When WND.com founder Joseph Farah created the ThankTrump.us program that allows Americans to send the president an e-card thanking him for his accomplishments, he noticed right away a preference among the six optional messages.
(Note that WND manages to credit Farah twice in five paragraphs for having created this.)
So, anyway, WND now has a card that reads "Thank God for the Trump miracle," and another that says "You are proof that God answers the prayers of his children."
WND still has not addressed the possibility that God sent Trump as a warning and not a blessing.
Desperate for promotion
WorldNetDaily's state-media campaign to thank Donald Trump for being president (now with more God!) has been stuck in its little fringe-right bubble, so it's also embracing any fellow fringe-right figure who will deign to promote it.
First up were Fox News hosts Sean Hannity and Laura Ingraham, who got praise from WND for doing the bare minimum of tweeting about it. Then Breitbart wrote an article about the campaign, so WND wrote an article about the Breitbart article, giving Breitbart a pass for getting WND's full name wrong (it's not three words, guys) -- perhaps because the article also fed WND's delusions by calling it an "independent news agency."
Ultimately, Farah was reduced to appearing on extremist conspiracy theorist Alex Jones' show to plug this campaign. And, yes, WND did an article on that, too:
“I’m even more thankful than I was then, in the ’80s, when Ronald Reagan was around,” Farah said in an interview this week on “The Alex Jones Show.” “You know, for me, I thought we’d never see his likes again. What we’re seeing right now is even more exciting. Trump is a man of action, he’s a man of courage, he cannot be deterred, he doesn’t care what people say about him.”
WND didn't give any ideological label to Jones -- perhaps because he's so off the charts as a conspiracy theorist that he makes Farah and WND look reasonable by comparison.
WND even harnessed Ugandan President Yoweni Museveni's praise for Trump in a promo article as evidence that "a word of thanks also has come to Trump from overseas." Needless to say, WND didn't report that Museveni is a corrupt dictator who lifted an age limit on his office so he could stay on the job, jailed his critics and spent $77 of state money on expenses related to his residence.
Farah embarrasses himself
If anything has illustrated WND's abject fealty toward President Trump as part of this campaign, it's the embarrassing lengths to which Farah has gone to to promote it. Farah unsurprisingly used his pre-Thanksgiving column to tout it:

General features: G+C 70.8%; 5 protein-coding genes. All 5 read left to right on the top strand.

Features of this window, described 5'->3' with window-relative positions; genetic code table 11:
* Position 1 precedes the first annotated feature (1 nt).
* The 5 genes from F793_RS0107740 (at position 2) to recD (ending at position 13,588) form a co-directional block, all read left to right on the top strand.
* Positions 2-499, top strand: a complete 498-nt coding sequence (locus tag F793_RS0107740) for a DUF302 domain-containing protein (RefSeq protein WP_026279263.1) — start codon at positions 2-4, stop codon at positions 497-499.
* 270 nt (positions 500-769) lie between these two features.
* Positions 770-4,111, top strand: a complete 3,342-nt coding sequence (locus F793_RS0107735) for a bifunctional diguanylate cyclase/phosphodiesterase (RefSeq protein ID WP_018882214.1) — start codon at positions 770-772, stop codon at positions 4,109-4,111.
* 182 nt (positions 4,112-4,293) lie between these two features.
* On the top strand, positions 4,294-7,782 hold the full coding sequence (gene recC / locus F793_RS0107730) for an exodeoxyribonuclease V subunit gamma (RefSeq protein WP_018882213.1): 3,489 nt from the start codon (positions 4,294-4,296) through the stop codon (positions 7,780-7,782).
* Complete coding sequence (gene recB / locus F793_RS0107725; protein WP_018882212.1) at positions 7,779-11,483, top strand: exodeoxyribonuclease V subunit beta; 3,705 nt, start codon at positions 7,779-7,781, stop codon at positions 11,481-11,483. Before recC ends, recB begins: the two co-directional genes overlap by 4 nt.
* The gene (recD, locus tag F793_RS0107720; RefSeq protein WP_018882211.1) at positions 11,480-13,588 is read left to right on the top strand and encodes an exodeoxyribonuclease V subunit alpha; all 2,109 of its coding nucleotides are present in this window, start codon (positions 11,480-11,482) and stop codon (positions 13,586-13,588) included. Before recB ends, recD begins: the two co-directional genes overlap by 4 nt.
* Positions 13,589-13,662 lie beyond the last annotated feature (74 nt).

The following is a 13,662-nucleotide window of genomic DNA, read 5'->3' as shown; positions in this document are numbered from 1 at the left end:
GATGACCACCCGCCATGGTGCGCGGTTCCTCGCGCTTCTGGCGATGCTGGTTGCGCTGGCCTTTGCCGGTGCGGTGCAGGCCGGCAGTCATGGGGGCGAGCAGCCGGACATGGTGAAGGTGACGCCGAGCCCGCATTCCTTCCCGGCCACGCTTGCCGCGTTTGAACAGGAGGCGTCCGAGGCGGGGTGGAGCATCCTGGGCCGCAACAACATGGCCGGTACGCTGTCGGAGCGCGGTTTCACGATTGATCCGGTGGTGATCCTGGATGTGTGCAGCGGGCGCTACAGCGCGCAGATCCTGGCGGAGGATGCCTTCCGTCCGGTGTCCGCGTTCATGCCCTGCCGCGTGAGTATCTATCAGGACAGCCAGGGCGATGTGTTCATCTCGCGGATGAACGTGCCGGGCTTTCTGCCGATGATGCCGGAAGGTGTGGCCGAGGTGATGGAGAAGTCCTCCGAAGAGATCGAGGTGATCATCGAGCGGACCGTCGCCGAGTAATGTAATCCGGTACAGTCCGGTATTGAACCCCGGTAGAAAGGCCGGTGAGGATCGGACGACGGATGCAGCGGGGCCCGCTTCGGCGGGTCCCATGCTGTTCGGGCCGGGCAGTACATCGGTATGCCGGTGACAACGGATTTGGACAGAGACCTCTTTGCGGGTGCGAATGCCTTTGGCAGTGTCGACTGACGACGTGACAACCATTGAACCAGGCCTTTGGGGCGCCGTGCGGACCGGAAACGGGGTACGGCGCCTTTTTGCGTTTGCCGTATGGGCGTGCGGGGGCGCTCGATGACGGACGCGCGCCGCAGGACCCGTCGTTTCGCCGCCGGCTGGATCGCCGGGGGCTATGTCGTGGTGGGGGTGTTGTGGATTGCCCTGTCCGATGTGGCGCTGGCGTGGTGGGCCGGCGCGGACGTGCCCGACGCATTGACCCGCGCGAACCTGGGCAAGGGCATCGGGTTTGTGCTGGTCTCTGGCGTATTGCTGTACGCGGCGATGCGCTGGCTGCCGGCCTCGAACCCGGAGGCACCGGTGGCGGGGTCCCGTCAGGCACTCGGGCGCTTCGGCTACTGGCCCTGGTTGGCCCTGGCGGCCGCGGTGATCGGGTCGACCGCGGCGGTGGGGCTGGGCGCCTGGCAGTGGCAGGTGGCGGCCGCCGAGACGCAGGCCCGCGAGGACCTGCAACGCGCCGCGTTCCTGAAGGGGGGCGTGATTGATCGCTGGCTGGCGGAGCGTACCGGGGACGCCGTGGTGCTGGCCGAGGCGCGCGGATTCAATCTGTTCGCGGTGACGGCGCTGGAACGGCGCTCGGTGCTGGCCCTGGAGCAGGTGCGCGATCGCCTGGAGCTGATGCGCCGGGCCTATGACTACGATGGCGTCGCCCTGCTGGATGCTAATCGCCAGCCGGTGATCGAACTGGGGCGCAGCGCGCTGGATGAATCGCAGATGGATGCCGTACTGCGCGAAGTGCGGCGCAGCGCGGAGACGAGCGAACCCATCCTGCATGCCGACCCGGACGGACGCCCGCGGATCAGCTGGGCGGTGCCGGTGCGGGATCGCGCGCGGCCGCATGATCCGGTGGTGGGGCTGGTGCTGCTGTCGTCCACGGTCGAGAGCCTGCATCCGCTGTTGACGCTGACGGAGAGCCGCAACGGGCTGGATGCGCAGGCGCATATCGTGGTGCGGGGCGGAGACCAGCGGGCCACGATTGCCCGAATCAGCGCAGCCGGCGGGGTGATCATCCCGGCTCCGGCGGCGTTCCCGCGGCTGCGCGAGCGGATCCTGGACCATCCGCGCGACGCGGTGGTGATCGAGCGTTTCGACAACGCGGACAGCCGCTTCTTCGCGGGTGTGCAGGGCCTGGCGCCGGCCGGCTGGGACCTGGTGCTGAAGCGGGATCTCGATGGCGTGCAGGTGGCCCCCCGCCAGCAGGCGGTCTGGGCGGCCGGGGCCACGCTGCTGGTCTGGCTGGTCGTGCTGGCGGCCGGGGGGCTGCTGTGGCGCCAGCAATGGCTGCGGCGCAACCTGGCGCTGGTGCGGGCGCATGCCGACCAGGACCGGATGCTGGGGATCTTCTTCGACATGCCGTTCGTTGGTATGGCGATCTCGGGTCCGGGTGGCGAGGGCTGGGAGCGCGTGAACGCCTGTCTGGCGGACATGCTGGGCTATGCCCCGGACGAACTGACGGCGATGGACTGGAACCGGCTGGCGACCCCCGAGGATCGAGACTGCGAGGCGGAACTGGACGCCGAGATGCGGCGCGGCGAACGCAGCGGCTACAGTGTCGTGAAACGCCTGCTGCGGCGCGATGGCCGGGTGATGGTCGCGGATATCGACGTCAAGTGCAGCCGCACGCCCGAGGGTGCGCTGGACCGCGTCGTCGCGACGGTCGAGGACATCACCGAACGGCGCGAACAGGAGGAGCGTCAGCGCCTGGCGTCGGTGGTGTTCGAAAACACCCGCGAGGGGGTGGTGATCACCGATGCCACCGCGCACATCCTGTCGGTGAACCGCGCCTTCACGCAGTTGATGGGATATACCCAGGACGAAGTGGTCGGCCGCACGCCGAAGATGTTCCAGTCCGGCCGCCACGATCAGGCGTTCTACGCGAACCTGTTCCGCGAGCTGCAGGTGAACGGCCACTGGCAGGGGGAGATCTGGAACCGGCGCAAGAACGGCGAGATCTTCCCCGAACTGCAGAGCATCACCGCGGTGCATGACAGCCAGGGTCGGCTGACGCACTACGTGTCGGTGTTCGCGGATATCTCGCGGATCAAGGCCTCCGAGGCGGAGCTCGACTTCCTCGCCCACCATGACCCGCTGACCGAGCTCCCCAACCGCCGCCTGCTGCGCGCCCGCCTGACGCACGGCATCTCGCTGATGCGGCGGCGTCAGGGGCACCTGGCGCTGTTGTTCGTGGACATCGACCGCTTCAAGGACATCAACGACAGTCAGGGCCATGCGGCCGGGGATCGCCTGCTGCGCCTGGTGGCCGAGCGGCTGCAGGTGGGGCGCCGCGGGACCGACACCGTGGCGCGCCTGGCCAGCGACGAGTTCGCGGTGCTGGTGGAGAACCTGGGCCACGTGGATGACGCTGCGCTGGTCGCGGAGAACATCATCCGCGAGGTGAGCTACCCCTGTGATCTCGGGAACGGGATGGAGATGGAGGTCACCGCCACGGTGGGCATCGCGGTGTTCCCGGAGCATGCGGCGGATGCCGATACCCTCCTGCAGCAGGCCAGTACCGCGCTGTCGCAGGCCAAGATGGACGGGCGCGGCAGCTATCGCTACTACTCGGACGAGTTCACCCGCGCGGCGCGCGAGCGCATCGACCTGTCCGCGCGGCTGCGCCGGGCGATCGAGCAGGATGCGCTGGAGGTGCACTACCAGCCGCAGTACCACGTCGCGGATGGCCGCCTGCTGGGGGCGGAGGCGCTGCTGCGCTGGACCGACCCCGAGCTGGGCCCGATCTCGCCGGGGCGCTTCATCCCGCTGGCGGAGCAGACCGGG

I am so thankful for Donald J. Trump. I thank God daily for the privilege of waking up in a country led by a man who seems driven to take America back from the brink of absolute ruin.
Farah went biblical to promote it in a Dec. 14 column:
Specifically, I was thinking about that verse in 2 Kings when Elisha said: “Fear not: for they that be with us are more than they that be with them.”
Farah enthused further in his Dec. 20 column:
It’s time like this, when I am in a celebratory mood, that I urge everyone who agrees with me to join the ThankTrump.us campaign. Where else do you have the opportunity, in your euphoria about his accomplishments, his tenacity, his spirit, his determination and his courage to express your gratitude publicly with a digital personalized thank-you card?
On Dec. 25, Farah got mad that Time magazine didn't name Trump as person of the year, going on to bloviate:
So, it’s safe to say Donald J. Trump is not only the person of the year in 2017. He’s a force of nature that will continue to overshadow the competition for years to come.
And, of course, there was a plug for his thank-Trump campaign, asserting that "When someone like Trump leaves his comfortable existence of wealth and comfort to enter public life with the intent of slaying dragons, I say he needs and deserves encouragement."
In his Dec. 28 column, Farah insisted his campaign has "gone viral":
There’s something wonderful about campaigns like this. Already, it’s clear to me that this simple idea has caught fire. Every day, I hear more and more commentators and pundits suggesting there’s a lot for which to thank our president.
Farah's sycophancy reached new levels of embarrassing in his Jan. 31 column on Trump's State of the Union address. You can almost hear the drooling:
OK, was that a great speech or what?
This, of course, turned into a more emphatic than usual appeal for readers to partake of WND's thank-Trump campaign:
So, let me ask you this: Are you now ready to THANK HIM for what he has achieved in his first year and for that triumphant speech?
Doesn't Farah have anything better to do -- like, you know, revenue-generating activities that will help pull WND out of its current financial black hole?
Apparently, the only way Farah and WND think they can get any credibility (or revenue) of any kind is to become a "made man" in the form of pro-Trump state media. But WND has always been a joke; this will make it even more so.